Professor remembered for his mentorship
Arthur John “Jack” Langguth, professor emeritus at the Annenberg School for Communication and Journalism, died on Monday at his home in Los Angeles. He was 81.
Langguth died of respiratory failure, his close friends told the New York Times.
After growing up an only child in Minneapolis, Langguth went on to graduate from Harvard College in 1955. As a journalist, Langguth reported on the front lines during a turbulent period. He covered John F. Kennedy’s 1960 presidential campaign for Look magazine before joining the New York Times. During the Vietnam War, he served as a Southeast Asia correspondent for the newspaper in 1964 and the Saigon bureau chief in 1965.
Langguth authored more than a dozen books, including Our Vietnam: The War 1954-1975 and Patriots: The Men Who Started the American Revolution. His latest book, After Lincoln: How the North Won the Civil War and Lost the Peace, about the Reconstruction period in America, will be released by Simon & Schuster in September.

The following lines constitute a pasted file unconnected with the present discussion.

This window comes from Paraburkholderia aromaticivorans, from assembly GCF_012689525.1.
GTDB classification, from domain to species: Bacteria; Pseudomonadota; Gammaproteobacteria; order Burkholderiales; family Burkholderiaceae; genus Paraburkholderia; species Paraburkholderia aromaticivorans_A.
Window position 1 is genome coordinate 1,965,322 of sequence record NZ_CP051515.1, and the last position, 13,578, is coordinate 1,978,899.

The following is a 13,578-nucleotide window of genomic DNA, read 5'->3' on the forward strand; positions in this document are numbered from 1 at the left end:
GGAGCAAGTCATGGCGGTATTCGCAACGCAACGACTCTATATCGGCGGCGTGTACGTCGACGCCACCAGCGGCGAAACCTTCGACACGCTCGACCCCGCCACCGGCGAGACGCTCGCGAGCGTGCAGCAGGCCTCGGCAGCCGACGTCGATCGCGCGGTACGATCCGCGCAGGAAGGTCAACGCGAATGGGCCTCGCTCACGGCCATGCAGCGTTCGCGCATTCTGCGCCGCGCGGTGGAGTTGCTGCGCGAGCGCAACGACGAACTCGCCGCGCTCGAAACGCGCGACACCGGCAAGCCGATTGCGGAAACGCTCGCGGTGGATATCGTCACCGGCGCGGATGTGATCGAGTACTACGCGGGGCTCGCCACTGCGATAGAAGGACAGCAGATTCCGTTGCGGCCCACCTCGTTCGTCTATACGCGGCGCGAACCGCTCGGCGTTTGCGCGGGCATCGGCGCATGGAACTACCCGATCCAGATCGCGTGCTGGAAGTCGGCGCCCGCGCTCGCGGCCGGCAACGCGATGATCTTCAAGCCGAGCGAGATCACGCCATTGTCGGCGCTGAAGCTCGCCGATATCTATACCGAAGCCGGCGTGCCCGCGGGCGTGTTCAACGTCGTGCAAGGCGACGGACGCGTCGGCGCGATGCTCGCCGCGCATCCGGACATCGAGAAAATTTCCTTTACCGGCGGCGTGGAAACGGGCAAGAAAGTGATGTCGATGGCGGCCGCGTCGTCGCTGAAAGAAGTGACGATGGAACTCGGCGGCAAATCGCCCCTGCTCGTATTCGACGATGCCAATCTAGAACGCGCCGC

Former students and colleagues shared their memories of Langguth on social media.
Annenberg professor Joe Saltzman, who first met Langguth in 1962 at the Valley Times Today in Los Angeles, reflected on his friendship with Langguth in a series of posts on Facebook and in an article on the Annenberg website.
“Jack was the kindest man I know when it came to anyone who asked his help,” Saltzman wrote. “He was mentor to dozens of young writers — looking over their work, making razor-sharp suggestions for improvement, helping them get a publisher or an agent. And he was as loyal a friend as anyone could ever have.”
A former student, Elson Trinidad, now a writer for KCET.org, took to Twitter to voice his sadness.
“The greatest thing Dr. Jack Langguth taught me at @USCAnnenberg was confidence in my own writing. Thanks & RIP, sir,” Trinidad wrote.
Langguth left no surviving family members.